Advances in Entomology
Vol.06 No.04(2018), Article ID:89654,10 pages

Genetic Diversity in the Camel Tick Hyalomma dromedarii (Acari: Ixodidae) Based on Mitochondrial Cytochrome c Oxidase Subunit I (COI) and Randomly Amplified Polymorphic DNA Polymerase Chain Reaction (RAPD-PCR)

Mohammad Ali Al-Deeb1, Mohamed Rizk Enan1,2

1Biology Department, United Arab Emirates University, Al-Ain, UAE

2Agricultural Research Center, Agricultural Genetic Engineering Research Institute, Giza, Egypt

Copyright © 2018 by authors and Scientific Research Publishing Inc.

This work is licensed under the Creative Commons Attribution International License (CC BY 4.0).

Received: September 16, 2018; Accepted: October 28, 2018; Published: October 31, 2018


Hyalomma dromedarii ticks are important disease vectors to camels in the UAE and worldwide. Ticks can be identified using DNA-based techniques. In addition, such techniques could be utilized to study the intraspecific genetic diversity in tick populations. In this study, the genetic diversity of four H. dromedarii populations was investigated using mitochondrial cytochrome c oxidase subunit I (COI) gene and randomly amplified polymorphic DNA polymerase chain reaction (RAPD-PCR). The results showed that both of the aforementioned techniques produced similar grouping patterns. Moreover, they revealed that the four tick populations had high levels of genetic similarity. However, one population was slightly different from the three other populations. The current study demonstrated that H. dromedarii ticks in the UAE are very similar at the genetic level and that investigating more locations and screening larger numbers of ticks could reveal larger genetic differences.


Camel Tick, Genetic Diversity, COI Gene, RAPD-PCR, Hyalomma dromedarii

1. Introduction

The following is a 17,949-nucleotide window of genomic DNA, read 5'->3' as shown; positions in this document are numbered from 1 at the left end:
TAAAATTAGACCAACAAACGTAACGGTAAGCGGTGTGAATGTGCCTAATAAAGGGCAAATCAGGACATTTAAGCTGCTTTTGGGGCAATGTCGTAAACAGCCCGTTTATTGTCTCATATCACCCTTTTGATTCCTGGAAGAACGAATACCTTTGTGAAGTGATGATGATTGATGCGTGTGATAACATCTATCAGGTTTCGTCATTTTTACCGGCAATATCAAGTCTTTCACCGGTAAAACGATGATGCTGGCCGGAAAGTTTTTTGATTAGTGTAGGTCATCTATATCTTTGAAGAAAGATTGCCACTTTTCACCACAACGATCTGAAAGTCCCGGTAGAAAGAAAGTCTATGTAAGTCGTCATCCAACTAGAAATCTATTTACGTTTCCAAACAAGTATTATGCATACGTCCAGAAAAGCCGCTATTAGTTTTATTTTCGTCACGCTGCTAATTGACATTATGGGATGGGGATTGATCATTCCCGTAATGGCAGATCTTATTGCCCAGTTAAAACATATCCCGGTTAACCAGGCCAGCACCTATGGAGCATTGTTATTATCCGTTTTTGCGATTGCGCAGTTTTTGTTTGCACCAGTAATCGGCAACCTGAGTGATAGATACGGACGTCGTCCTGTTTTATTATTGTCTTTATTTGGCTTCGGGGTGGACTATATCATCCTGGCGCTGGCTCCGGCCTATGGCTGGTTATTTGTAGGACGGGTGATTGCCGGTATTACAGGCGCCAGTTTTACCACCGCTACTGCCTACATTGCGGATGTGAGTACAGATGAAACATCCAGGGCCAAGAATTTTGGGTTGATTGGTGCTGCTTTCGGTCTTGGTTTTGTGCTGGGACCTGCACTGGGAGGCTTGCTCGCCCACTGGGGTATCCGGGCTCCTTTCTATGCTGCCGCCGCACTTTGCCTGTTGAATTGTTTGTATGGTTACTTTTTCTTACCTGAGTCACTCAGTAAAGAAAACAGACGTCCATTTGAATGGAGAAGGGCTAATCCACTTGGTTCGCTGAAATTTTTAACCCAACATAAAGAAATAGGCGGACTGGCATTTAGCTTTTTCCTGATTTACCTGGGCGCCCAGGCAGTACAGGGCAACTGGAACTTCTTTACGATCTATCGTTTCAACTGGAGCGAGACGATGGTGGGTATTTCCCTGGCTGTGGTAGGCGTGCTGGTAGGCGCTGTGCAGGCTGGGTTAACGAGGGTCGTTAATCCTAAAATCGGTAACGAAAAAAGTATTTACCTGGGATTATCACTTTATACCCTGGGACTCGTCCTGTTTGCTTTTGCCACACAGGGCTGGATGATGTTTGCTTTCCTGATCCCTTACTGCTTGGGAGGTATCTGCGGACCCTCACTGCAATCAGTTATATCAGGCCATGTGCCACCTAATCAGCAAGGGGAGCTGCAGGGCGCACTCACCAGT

In order to successfully control tick-borne diseases, it is very important to develop good identification techniques, which enable successful separation of the different species of ticks. The RAPD-PCR is a molecular technique, which was used before the development of DNA sequencing. It is a good molecular technique, which is utilized for many years by taxonomists successfully and reliably [1] [2] [3]. However, with the advent of DNA sequencing new molecular identification techniques were developed by using segments of certain genes to provide good species identification. In a study [4] , researchers developed a DNA barcoding system for the identification of Ixodid ticks using segment of the 16S and COI genes. The identifications were successful, however it was mentioned that there were serious deficiencies in the information of 16S and COI of some species of ticks, and thus additional research was needed to resolve this problem. In another study, medically important ticks were identified using a 658 base pair DNA barcode sequence from the COI gene [5]. Additionally, a genetic cluster analysis was performed on the barcode sequences and 26 Ixodid species were included. It was reported that DNA barcoding was a very good tool that clinicians could utilize to get the correct identification of tick specimens. To date, the use of a COI gene fragment is the standard marker for DNA barcoding. However, for COI, there are some limitations in its use with some species, and for some taxa [6]. In order to study their relative effectiveness, the COI, 16S ribosomal DNA (rDNA), nuclear ribosomal internal transcribed spacer 2 (ITS2) and 12S rDNA were compared for tick species identification. The results showed that the intra-specific divergence of each marker was much lower than the inter-specific divergence. In addition, the aforementioned study indicated that COI was not significantly better than the other markers in terms of its rate of correct sequence identification. Nonetheless, COI should remain as the first choice for tick species identification. Moreover, a study reported that the DNA barcoding was successfully used in tick identification and that the K2P distances in most interspecific divergences exceeded 8%, while intraspecific distances were usually lower than 2% [7]. However, the study indicated that more research was required to reveal ambiguous species delimitation in some problematic genera. But is should be mentioned that there is a chance for some misidentification when using DNA-based techniques. A study was conducted as a comparative test of identification of ticks occurring in Western Europe and Northern Africa. There was a sizable misidentification rate and thus the recommendation was that a combination of certain genes may adequately identify the target species of ticks [8].